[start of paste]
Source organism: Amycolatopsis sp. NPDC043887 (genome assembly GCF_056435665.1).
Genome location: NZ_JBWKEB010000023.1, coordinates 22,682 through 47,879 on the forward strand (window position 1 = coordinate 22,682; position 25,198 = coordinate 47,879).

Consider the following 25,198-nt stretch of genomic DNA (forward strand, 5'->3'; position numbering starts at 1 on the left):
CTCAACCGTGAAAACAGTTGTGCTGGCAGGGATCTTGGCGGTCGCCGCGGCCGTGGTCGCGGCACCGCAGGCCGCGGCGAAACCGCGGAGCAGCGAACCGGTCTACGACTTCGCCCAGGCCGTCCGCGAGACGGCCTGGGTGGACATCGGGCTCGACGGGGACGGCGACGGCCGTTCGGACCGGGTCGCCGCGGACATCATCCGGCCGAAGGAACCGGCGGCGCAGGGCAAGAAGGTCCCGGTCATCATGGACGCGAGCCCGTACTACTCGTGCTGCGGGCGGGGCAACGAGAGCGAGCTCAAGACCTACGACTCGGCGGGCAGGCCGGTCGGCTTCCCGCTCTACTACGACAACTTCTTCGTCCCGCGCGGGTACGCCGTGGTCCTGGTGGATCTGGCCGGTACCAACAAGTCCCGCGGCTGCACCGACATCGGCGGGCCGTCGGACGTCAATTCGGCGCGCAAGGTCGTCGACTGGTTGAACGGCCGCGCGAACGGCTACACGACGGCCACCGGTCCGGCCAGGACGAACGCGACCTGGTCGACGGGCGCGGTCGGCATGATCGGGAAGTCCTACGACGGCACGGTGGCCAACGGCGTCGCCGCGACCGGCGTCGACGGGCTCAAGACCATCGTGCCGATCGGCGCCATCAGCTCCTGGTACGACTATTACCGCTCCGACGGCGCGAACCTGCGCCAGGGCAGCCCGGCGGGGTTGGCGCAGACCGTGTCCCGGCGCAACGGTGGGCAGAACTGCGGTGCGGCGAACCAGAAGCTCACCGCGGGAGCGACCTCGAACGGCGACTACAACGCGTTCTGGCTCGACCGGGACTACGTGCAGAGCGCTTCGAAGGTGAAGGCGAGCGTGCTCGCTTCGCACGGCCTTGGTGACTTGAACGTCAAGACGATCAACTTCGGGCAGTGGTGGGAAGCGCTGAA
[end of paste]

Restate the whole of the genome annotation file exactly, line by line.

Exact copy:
Source organism: Amycolatopsis sp. NPDC043887 (genome assembly GCF_056435665.1).
Genome location: NZ_JBWKEB010000023.1, coordinates 22,682 through 47,879 on the forward strand (window position 1 = coordinate 22,682; position 25,198 = coordinate 47,879).

Consider the following 25,198-nt stretch of genomic DNA (forward strand, 5'->3'; position numbering starts at 1 on the left):
CTCAACCGTGAAAACAGTTGTGCTGGCAGGGATCTTGGCGGTCGCCGCGGCCGTGGTCGCGGCACCGCAGGCCGCGGCGAAACCGCGGAGCAGCGAACCGGTCTACGACTTCGCCCAGGCCGTCCGCGAGACGGCCTGGGTGGACATCGGGCTCGACGGGGACGGCGACGGCCGTTCGGACCGGGTCGCCGCGGACATCATCCGGCCGAAGGAACCGGCGGCGCAGGGCAAGAAGGTCCCGGTCATCATGGACGCGAGCCCGTACTACTCGTGCTGCGGGCGGGGCAACGAGAGCGAGCTCAAGACCTACGACTCGGCGGGCAGGCCGGTCGGCTTCCCGCTCTACTACGACAACTTCTTCGTCCCGCGCGGGTACGCCGTGGTCCTGGTGGATCTGGCCGGTACCAACAAGTCCCGCGGCTGCACCGACATCGGCGGGCCGTCGGACGTCAATTCGGCGCGCAAGGTCGTCGACTGGTTGAACGGCCGCGCGAACGGCTACACGACGGCCACCGGTCCGGCCAGGACGAACGCGACCTGGTCGACGGGCGCGGTCGGCATGATCGGGAAGTCCTACGACGGCACGGTGGCCAACGGCGTCGCCGCGACCGGCGTCGACGGGCTCAAGACCATCGTGCCGATCGGCGCCATCAGCTCCTGGTACGACTATTACCGCTCCGACGGCGCGAACCTGCGCCAGGGCAGCCCGGCGGGGTTGGCGCAGACCGTGTCCCGGCGCAACGGTGGGCAGAACTGCGGTGCGGCGAACCAGAAGCTCACCGCGGGAGCGACCTCGAACGGCGACTACAACGCGTTCTGGCTCGACCGGGACTACGTGCAGAGCGCTTCGAAGGTGAAGGCGAGCGTGCTCGCTTCGCACGGCCTTGGTGACTTGAACGTCAAGACGATCAACTTCGGGCAGTGGTGGGAAGCGCTGAA